Cherry Eye In Canines

by Nancy Boland

‘Cherry eye’ or canine nictitans gland prolapse, leads an unpleasant looking but rarely painful condition which affects a small number of dogs at some point of their lives. It is generally considered to be a congenital defect, which causes the dog’s third eyelid, or nictitans gland, to prolapse from its correct place out of sight in the corner of the eye, and protrude over the visible portion of the eyeball.

The visible appearance of cherry eye involves a red mass showing in the inner corner of the eye near the nose, in the area of the tear duct.

Which dogs are vulnerable?

Theoretically, any breed or type of dog can get cherry eye, although it is thought to have hereditary causes and common in breeds such as the Bulldog, Boston Terrier, Bull Terrier, Lhasa Apso, Cocker Spaniel, Saint Bernard, Shar-pei, and the Shih-Tzu.

Signs and symptoms

Cherry eye is usually fairly straightforward to identify and diagnose, and is confirmed by means of a simple physical examination of the dog by your vet.

cherry eye

Treatment options

Depending on the extent of the protrusion, the dog’s previous history with cherry eye and their age and general health, your vet may attempt to correct the problem with anti inflammatory medications, topical antibiotics and manual massage to encourage the gland to return to its correct location. These non-invasive methods are not always successful but can be used to treat some dogs.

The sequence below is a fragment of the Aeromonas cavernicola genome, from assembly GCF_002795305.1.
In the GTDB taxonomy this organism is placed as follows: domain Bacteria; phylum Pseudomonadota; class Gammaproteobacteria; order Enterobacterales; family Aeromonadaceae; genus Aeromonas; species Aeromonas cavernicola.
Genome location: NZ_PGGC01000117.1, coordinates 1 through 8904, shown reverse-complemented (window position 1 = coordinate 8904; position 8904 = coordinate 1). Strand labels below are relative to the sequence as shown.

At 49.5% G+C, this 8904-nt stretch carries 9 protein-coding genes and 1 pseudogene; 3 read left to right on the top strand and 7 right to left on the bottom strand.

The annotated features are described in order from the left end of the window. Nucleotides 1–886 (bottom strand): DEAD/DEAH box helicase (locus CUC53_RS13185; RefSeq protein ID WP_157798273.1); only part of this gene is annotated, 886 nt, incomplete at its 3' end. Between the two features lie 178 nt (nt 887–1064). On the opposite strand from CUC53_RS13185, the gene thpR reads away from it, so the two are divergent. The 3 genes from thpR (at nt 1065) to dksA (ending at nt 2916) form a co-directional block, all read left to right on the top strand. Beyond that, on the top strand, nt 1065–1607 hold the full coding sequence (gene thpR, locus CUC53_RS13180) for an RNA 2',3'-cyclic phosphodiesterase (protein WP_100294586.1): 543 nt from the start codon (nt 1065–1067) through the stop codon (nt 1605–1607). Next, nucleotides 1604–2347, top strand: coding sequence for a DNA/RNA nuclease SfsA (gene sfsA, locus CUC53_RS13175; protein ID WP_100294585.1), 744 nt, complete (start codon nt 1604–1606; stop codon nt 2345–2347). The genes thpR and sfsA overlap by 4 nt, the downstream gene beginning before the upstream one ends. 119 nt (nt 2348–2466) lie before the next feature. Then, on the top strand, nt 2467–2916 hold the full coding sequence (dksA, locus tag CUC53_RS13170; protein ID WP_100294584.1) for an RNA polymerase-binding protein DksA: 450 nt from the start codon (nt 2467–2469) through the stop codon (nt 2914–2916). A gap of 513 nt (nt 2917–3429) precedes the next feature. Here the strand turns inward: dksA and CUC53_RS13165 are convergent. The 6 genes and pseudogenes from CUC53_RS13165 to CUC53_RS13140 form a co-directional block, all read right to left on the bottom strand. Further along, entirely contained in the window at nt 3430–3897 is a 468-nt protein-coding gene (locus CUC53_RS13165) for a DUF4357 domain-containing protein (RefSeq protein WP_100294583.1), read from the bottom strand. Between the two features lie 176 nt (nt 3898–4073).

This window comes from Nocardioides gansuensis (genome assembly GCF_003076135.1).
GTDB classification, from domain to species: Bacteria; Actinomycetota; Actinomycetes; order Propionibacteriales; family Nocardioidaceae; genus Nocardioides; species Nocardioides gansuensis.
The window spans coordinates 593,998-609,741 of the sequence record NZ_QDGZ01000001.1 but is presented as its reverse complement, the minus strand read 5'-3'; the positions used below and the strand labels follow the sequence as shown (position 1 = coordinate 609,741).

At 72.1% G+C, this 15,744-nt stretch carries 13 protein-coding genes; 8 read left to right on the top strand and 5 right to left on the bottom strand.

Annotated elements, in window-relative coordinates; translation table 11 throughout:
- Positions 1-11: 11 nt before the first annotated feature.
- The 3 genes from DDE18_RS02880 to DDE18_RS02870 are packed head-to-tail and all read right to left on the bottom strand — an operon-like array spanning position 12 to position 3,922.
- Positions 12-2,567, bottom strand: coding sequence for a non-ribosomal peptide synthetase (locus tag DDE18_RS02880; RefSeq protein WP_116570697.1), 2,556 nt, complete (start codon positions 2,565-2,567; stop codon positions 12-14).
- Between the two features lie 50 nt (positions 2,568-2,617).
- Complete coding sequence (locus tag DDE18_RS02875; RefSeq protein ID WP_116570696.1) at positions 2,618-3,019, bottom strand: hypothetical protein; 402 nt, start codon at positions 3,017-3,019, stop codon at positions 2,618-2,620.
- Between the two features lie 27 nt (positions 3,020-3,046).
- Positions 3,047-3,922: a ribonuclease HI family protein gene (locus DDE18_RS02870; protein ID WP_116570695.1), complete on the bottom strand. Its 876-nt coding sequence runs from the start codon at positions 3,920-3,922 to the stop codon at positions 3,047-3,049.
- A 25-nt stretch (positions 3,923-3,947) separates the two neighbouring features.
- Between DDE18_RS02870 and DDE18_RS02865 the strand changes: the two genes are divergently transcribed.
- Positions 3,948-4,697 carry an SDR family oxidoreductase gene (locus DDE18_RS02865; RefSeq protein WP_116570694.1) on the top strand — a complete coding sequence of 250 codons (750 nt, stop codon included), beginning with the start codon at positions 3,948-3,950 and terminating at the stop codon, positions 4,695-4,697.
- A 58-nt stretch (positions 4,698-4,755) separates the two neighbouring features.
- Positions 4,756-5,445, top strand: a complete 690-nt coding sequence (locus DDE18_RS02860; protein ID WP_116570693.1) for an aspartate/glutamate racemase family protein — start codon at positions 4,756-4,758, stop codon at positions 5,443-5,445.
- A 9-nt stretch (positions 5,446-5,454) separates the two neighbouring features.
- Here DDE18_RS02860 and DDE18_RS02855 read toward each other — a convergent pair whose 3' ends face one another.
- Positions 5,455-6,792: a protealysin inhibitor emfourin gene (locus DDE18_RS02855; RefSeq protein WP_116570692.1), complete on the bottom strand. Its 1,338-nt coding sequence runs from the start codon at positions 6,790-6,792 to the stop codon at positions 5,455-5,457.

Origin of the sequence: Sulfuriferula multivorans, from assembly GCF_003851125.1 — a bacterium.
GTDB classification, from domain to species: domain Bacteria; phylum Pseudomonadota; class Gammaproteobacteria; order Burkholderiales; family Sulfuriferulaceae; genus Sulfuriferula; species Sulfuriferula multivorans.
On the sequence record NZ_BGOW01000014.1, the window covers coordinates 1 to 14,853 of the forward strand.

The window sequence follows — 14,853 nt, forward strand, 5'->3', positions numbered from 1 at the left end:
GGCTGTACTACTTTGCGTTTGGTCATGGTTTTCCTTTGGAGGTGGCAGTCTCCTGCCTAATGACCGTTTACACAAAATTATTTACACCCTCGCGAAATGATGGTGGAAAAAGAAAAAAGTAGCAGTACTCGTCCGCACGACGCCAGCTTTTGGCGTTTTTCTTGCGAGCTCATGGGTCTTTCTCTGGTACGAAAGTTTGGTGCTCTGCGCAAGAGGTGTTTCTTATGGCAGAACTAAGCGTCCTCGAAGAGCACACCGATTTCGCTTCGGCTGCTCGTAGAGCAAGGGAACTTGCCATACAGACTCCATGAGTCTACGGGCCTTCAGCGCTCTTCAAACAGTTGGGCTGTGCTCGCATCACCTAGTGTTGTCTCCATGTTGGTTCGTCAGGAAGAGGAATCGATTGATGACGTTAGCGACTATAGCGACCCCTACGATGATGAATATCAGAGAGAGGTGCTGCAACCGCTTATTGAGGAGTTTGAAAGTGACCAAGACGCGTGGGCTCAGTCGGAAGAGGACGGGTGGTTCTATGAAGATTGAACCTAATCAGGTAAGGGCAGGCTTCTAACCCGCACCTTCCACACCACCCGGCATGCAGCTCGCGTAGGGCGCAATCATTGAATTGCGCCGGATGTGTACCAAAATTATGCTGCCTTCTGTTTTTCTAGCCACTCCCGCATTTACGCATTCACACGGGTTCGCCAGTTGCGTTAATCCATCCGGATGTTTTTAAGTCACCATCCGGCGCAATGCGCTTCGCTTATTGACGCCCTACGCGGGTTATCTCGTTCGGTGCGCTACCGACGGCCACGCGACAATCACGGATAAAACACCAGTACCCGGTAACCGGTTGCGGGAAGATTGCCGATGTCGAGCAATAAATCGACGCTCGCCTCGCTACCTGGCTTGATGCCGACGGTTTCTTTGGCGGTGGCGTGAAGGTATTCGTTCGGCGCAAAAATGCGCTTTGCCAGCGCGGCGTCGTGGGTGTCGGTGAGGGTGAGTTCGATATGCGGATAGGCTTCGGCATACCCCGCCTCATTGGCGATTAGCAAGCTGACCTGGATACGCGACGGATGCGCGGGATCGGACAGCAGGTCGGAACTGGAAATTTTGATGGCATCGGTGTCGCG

Surgical correction

If non-invasive options aren’t successful then surgery is always an option.

Total removal of the affected tear gland can solve the problem, but this removal can also lead to a condition known as keratoconjunctivitis sicca, an eye disease associated with dry eyes, which can be painful for your pet.

Surgical repositioning of the tear gland is currently the preferred method of fixing cherry eye and preventing recurrence. Several different surgical techniques and positioning options are available, depending on the age and breed of the dog, their facial structure, cosmetic concerns and the perceived likelihood of recurrence.

This method of surgical intervention aims to leave the tear gland intact and secure it in such a way that a secondary prolapse will not occur.

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